Austere Lock Belt Review: Made to Last a Lifetime
The new Austere Lock Belt is perhaps the most over-engineered belt in the world, complete with a CNC-machined construction, a unique locking design, and the attention to detail we’ve come to expect from the Washington-based buckle maker. Find Miles’ Austere Lock Belt review here after several months of use…
A few weeks ago, I sent a photo of Austere’s new belt buckle to my friend Skyler and he replied, “Looks cool. That guy is Dr. Buckle.” He couldn’t be more right. Austere Manufacturing hit the buckle world head on in 2021 with the launch of their flagship product, a CNC-machined cam buckle and has developed quite the following since then. Their buckles, which are easily among the nicest money can buy, can be seen bikepacking setups all over the world. You’ll even spot them being used by some high-level endurance cyclists who demand the most reliable gear available. Earlier this year, they launched the Pin Ladder Lock, which replace standard plastic ladder locks with their beautifully machined aluminum version featuring your choice of stainless steel or titanium pins.
Next up in their lineup of precise US-made buckles is the Austere Lock Belt, they say is perhaps the most over-engineered belt in existence. The Lock Belt came after years of customer requests for a better-performing belt and Austere founder Uriel Eisen obsessing over every detail that would solve the issues that plague other belts without adding unnecessary complexity. After all, it’s a belt we’re talking about here, and it should be simple.
The Austere Lock Belt uses a unique patent-ending double-plate buckle that locks in place and won’t slip during the day. It’s made up of a CNC-machined billet aluminum body and slider, a brass lock bar, and stainless steel screws to hold the components together. The included 1.5″ wide smooth nylon webbing (think seatbelt straps) weaves through the body, over the slider, and back down through the front of the body, locking in place by shifting the slider over the webbing. There are teeth machined into the body and slider to help grab hold of the webbing, Austere’s updated logo is on the front of the slider (although it’s covered up with webbing while in use), and the webbing is sewn on to the buckle’s body with durable bar tacks.
The Lock Belt is currently offered in a few configurations. It comes in seven lengths that range from 36″ to 72″ long (suitable for pant sizes 22″ to 58″), black or coyote webbing, and your choice of black, coyote, or the newly released coyote/ranger green buckle. The buckle itself weighs just 42 grams, and like all of Austere’s buckles, is machined in Washington state with the small brand’s usual attention to detail.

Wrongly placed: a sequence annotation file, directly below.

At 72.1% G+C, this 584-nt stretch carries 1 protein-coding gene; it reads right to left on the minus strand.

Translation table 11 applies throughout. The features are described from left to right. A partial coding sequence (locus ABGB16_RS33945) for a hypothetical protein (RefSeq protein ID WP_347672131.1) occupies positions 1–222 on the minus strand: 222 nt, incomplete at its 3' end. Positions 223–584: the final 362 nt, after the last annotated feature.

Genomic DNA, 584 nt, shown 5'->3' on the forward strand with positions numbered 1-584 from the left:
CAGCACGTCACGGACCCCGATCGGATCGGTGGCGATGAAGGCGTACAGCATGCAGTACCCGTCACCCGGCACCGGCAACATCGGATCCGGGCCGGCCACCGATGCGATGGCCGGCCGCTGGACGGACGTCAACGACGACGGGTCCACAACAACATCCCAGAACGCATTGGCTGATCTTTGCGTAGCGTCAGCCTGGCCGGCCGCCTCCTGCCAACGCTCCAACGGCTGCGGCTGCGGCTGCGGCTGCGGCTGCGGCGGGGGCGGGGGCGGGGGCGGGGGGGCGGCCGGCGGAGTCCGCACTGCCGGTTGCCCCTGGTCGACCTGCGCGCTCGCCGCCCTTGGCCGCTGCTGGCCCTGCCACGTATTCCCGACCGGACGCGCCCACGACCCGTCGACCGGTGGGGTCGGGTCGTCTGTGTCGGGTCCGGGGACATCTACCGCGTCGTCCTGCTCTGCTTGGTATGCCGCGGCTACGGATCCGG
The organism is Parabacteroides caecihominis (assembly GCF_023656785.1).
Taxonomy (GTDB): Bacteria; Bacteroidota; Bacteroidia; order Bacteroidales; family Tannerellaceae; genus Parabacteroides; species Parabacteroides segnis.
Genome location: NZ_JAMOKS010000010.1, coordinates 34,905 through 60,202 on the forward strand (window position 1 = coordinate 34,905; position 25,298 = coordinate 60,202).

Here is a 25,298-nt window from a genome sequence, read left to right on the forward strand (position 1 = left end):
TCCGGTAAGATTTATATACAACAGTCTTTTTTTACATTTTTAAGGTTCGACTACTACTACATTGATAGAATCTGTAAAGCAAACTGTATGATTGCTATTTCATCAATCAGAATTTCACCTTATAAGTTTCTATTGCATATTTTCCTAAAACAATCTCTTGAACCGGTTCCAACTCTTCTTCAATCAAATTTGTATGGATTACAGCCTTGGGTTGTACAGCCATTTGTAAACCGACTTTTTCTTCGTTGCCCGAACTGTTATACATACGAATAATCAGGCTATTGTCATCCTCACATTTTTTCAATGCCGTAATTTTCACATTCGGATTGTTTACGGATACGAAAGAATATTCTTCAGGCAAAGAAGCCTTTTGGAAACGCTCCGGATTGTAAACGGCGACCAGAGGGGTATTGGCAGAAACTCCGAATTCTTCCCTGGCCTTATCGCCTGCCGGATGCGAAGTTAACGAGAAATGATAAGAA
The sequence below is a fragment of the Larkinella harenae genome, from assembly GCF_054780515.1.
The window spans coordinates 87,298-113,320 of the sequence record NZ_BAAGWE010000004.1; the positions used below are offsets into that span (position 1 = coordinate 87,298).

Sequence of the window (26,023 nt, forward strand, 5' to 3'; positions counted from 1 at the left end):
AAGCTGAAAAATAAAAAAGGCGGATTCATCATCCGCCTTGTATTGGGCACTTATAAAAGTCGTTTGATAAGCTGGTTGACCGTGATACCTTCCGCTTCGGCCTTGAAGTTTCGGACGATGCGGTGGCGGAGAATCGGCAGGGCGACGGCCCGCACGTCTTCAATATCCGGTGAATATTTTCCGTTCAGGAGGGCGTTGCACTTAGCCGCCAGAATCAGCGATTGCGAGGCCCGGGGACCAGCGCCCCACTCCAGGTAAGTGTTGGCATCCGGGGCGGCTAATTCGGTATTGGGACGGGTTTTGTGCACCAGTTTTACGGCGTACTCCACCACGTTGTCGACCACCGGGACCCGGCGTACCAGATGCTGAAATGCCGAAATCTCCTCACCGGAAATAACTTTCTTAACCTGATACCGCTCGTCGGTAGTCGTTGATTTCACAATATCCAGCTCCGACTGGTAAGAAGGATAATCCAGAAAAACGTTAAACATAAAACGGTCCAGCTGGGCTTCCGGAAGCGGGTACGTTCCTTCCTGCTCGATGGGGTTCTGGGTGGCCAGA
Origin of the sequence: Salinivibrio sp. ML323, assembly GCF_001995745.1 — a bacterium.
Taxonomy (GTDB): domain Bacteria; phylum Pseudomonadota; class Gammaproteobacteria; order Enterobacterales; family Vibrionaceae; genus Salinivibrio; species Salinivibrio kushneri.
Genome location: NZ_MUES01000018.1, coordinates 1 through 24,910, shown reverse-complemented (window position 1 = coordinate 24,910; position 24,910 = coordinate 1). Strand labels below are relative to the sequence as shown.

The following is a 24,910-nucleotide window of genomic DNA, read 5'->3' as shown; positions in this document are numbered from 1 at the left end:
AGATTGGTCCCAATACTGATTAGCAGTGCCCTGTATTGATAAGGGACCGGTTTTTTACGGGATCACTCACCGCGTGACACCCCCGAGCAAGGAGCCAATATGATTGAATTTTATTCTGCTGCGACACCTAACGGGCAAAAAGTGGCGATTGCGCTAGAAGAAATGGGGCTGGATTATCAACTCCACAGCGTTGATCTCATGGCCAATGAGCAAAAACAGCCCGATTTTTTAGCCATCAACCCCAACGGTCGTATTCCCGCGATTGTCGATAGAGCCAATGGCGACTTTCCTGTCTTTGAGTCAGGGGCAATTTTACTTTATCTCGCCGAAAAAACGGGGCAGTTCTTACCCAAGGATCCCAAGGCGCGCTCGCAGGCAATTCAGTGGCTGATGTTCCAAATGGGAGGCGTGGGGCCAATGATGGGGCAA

I’ve been wearing the Austere Lock Belt almost exclusively for a month, and a few things have stood out to me. Threading the webbing through the buckle and remembering to manually slide the top slider over to lock things in place takes some getting used to. Truthfully, as someone with mild Crohn’s disease, I don’t think I’m the best person to use a belt that locks in place, as I’m dropping my drawers more often than most. However, it does function as promised and simply doesn’t budge unless unlocked by hand.
The buckle isn’t as slim as my Arcade belt or carbon-reinforced Lindarets belt (pictured below), but doesn’t get in the way while riding and is comfortable to wear. The nylon webbing is smooth and flexible, making it easy to weave into belt loops, and it gets a good bite from the integrated teeth on the buckle. It’s infinitely adjustable but not “frustratingly infinitely adjusting,” as Austere puts it. If you’re someone who likes to set and forget and you might consider using your belt as a cargo strap or helping hand during a finicky tubeless setup, it could be for you.
The bigger question is whether or not we need a CNC-machined belt buckle. One of the main selling points of Austere’s other buckles is that they can replace broken plastic ones and last a lifetime, potentially bringing a new sense of life to otherwise perfectly functional gear. I’m not sure the same argument can be made for belts. I’ve never broken a belt buckle, and can’t say I’m worried that any of my belts will implode on my next ride. So, while I’m not confident the Austere Lock Belt solves any specific problem or issue with standard belts; it’s hard to imagine how it could break or wear out. I’m quite sure it’ll last a lifetime.
- Beautifully over-engineered in true Austere fashion
- Locks in place and won’t budge
- Multiple lengths to choose from
- CNC-machined in Washington, USA
- Webbing is soft and flexible
- Can double as a backup strap if needed
- It’s a $94 belt
- Slower to put on compared to clasp or magnet-style belts
- Bulkier than modern low-profile belts
- Material: Billet Aluminum and brass
- Weight: 42 grams (buckle only)
- Place of Manufacture: Washington, USA
- Price: $94 USD
- Manufacturer’s Details: Austere Manufacturing
I’m truly impressed by what Austere’s Uriel Eisen has created in the last three years. Although CNC-machined buckles might seem like overkill to some, there’s a reason why they are popping up on bikepacking setups around the world, including staff bikes here at BIKEPACKING.com. They are lightweight, don’t slip, and are pleasant to use and look at. The new Austere Lock Belt shares the same qualities as the Cam Strap Buckle and Pin Ladder Lock and will hold your pants up until the end of time. It’s also Austere’s most expensive product to date, nearly four times the price of their other buckles, and it sets a new standard for over-the-top, CNC-machined hardware for those who choose to support US-manufacturing.
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